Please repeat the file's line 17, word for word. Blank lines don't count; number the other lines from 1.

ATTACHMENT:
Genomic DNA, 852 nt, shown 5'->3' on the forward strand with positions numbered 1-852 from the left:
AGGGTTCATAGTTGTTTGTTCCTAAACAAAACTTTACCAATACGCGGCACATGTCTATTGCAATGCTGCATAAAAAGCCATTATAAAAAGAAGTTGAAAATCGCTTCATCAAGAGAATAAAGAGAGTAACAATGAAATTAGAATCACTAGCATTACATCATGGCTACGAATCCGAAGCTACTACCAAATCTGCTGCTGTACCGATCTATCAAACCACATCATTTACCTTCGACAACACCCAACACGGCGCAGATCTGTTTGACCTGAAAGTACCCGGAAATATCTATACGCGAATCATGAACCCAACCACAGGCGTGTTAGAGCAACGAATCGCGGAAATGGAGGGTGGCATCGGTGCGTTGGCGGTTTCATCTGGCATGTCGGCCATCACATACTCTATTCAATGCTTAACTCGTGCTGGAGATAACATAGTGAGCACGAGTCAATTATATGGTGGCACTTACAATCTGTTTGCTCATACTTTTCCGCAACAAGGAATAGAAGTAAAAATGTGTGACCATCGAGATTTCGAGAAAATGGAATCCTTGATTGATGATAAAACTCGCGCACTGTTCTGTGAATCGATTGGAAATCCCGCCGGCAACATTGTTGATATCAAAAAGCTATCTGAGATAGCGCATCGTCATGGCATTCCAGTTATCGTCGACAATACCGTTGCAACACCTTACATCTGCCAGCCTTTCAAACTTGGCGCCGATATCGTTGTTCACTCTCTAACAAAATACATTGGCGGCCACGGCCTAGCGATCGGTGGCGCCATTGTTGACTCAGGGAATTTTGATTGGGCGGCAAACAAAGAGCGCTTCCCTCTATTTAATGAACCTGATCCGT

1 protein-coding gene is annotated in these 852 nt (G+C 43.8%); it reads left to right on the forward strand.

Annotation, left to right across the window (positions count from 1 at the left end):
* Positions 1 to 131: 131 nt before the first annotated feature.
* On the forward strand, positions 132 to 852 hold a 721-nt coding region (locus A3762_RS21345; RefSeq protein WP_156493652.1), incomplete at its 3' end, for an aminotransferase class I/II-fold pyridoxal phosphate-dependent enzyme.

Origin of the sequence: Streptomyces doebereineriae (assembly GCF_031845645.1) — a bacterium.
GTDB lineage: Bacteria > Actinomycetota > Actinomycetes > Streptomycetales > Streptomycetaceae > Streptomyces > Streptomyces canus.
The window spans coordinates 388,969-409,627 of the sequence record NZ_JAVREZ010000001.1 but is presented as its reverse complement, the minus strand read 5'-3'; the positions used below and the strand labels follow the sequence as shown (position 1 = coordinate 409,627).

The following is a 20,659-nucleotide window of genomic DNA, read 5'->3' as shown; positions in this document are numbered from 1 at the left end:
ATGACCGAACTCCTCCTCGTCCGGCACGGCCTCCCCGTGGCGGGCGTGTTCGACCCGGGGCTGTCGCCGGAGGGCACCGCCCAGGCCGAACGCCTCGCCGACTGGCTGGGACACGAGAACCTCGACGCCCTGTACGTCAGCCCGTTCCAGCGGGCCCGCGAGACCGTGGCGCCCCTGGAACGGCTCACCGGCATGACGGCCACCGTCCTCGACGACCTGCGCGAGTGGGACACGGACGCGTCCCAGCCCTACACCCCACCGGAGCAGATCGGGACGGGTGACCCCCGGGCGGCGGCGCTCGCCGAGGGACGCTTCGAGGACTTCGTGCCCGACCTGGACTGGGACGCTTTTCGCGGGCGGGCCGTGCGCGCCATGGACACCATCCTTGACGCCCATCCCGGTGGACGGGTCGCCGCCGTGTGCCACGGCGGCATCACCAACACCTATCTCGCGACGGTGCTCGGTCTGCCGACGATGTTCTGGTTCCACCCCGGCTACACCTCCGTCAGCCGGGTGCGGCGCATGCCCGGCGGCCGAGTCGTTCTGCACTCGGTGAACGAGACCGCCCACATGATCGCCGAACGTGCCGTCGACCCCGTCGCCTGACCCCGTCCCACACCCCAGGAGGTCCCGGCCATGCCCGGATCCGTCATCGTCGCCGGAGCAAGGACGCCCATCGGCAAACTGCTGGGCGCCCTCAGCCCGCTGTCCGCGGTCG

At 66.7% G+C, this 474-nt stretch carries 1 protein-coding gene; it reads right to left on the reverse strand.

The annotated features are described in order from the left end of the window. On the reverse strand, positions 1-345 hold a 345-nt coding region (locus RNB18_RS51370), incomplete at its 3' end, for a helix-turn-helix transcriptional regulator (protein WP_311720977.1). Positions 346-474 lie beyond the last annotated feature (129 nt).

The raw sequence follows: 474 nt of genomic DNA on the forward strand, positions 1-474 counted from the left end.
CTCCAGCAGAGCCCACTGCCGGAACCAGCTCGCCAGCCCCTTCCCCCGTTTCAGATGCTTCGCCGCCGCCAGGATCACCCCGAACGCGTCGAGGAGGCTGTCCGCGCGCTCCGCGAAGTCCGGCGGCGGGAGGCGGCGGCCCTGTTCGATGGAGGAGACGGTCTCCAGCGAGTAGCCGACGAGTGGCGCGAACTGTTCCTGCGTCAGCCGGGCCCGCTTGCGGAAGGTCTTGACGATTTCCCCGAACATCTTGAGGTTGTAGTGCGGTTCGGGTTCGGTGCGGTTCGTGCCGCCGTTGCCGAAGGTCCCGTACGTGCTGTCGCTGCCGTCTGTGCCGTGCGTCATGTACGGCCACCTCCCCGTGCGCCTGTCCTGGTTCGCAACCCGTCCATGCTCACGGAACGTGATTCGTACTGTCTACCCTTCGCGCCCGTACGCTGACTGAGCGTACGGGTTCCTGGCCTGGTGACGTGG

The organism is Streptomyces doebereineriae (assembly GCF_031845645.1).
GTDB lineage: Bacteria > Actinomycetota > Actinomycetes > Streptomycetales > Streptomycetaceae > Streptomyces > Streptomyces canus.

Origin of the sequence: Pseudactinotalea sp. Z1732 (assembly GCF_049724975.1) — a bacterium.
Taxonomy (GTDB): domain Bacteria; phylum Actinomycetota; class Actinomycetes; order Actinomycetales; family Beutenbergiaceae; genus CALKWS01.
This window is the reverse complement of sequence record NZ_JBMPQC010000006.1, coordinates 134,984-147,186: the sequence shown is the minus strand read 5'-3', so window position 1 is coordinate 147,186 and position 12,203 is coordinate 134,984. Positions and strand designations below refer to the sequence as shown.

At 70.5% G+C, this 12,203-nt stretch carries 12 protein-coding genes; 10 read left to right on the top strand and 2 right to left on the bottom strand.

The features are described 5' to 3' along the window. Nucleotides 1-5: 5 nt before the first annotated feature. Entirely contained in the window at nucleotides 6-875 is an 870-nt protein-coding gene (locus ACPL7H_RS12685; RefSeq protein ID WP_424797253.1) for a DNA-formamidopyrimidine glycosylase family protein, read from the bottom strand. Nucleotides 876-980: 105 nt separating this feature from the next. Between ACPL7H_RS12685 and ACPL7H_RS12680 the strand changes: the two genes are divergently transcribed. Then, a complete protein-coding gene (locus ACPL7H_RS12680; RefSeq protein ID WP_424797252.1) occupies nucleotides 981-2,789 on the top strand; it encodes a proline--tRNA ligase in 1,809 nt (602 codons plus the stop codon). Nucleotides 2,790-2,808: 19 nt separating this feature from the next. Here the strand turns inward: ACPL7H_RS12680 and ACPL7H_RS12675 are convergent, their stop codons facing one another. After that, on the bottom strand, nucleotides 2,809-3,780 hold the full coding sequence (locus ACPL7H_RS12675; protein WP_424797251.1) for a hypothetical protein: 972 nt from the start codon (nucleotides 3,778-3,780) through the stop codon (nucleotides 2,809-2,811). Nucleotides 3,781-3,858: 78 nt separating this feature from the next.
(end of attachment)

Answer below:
GTDB lineage: Bacteria > Actinomycetota > Actinomycetes > Streptomycetales > Streptomycetaceae > Streptomyces > Streptomyces canus.